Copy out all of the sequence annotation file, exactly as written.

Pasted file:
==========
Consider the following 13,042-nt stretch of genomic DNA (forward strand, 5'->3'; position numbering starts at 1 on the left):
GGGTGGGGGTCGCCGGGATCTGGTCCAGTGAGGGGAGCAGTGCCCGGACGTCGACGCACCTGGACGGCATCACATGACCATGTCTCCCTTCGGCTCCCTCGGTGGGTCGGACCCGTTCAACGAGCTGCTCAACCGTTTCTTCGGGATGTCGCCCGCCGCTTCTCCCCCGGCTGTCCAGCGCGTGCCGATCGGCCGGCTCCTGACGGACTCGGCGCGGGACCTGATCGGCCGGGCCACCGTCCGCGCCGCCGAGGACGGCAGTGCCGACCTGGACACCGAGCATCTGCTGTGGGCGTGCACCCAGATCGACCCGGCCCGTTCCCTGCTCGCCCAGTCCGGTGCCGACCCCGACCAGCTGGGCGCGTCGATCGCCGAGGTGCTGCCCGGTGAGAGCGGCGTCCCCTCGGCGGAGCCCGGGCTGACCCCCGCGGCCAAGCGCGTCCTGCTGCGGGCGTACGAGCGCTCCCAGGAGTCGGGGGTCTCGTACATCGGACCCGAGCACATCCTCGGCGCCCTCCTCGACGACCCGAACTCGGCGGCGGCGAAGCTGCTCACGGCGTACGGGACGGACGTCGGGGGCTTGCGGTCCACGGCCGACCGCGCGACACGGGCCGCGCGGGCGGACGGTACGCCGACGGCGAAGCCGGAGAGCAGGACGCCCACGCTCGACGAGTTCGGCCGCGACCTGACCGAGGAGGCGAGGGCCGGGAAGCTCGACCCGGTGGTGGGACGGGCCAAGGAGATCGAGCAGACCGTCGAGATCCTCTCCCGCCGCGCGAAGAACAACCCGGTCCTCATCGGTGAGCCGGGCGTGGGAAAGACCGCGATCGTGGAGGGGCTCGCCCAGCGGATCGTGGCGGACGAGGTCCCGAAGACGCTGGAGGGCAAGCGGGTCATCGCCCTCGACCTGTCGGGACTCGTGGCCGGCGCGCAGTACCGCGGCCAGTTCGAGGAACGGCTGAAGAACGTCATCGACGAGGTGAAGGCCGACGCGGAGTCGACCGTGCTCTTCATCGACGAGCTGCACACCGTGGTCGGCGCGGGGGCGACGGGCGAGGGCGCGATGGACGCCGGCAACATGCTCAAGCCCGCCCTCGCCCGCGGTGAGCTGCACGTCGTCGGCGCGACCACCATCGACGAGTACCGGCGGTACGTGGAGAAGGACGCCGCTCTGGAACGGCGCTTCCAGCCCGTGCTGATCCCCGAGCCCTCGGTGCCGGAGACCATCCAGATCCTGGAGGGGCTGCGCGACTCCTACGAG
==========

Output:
Consider the following 13,042-nt stretch of genomic DNA (forward strand, 5'->3'; position numbering starts at 1 on the left):
GGGTGGGGGTCGCCGGGATCTGGTCCAGTGAGGGGAGCAGTGCCCGGACGTCGACGCACCTGGACGGCATCACATGACCATGTCTCCCTTCGGCTCCCTCGGTGGGTCGGACCCGTTCAACGAGCTGCTCAACCGTTTCTTCGGGATGTCGCCCGCCGCTTCTCCCCCGGCTGTCCAGCGCGTGCCGATCGGCCGGCTCCTGACGGACTCGGCGCGGGACCTGATCGGCCGGGCCACCGTCCGCGCCGCCGAGGACGGCAGTGCCGACCTGGACACCGAGCATCTGCTGTGGGCGTGCACCCAGATCGACCCGGCCCGTTCCCTGCTCGCCCAGTCCGGTGCCGACCCCGACCAGCTGGGCGCGTCGATCGCCGAGGTGCTGCCCGGTGAGAGCGGCGTCCCCTCGGCGGAGCCCGGGCTGACCCCCGCGGCCAAGCGCGTCCTGCTGCGGGCGTACGAGCGCTCCCAGGAGTCGGGGGTCTCGTACATCGGACCCGAGCACATCCTCGGCGCCCTCCTCGACGACCCGAACTCGGCGGCGGCGAAGCTGCTCACGGCGTACGGGACGGACGTCGGGGGCTTGCGGTCCACGGCCGACCGCGCGACACGGGCCGCGCGGGCGGACGGTACGCCGACGGCGAAGCCGGAGAGCAGGACGCCCACGCTCGACGAGTTCGGCCGCGACCTGACCGAGGAGGCGAGGGCCGGGAAGCTCGACCCGGTGGTGGGACGGGCCAAGGAGATCGAGCAGACCGTCGAGATCCTCTCCCGCCGCGCGAAGAACAACCCGGTCCTCATCGGTGAGCCGGGCGTGGGAAAGACCGCGATCGTGGAGGGGCTCGCCCAGCGGATCGTGGCGGACGAGGTCCCGAAGACGCTGGAGGGCAAGCGGGTCATCGCCCTCGACCTGTCGGGACTCGTGGCCGGCGCGCAGTACCGCGGCCAGTTCGAGGAACGGCTGAAGAACGTCATCGACGAGGTGAAGGCCGACGCGGAGTCGACCGTGCTCTTCATCGACGAGCTGCACACCGTGGTCGGCGCGGGGGCGACGGGCGAGGGCGCGATGGACGCCGGCAACATGCTCAAGCCCGCCCTCGCCCGCGGTGAGCTGCACGTCGTCGGCGCGACCACCATCGACGAGTACCGGCGGTACGTGGAGAAGGACGCCGCTCTGGAACGGCGCTTCCAGCCCGTGCTGATCCCCGAGCCCTCGGTGCCGGAGACCATCCAGATCCTGGAGGGGCTGCGCGACTCCTACGAG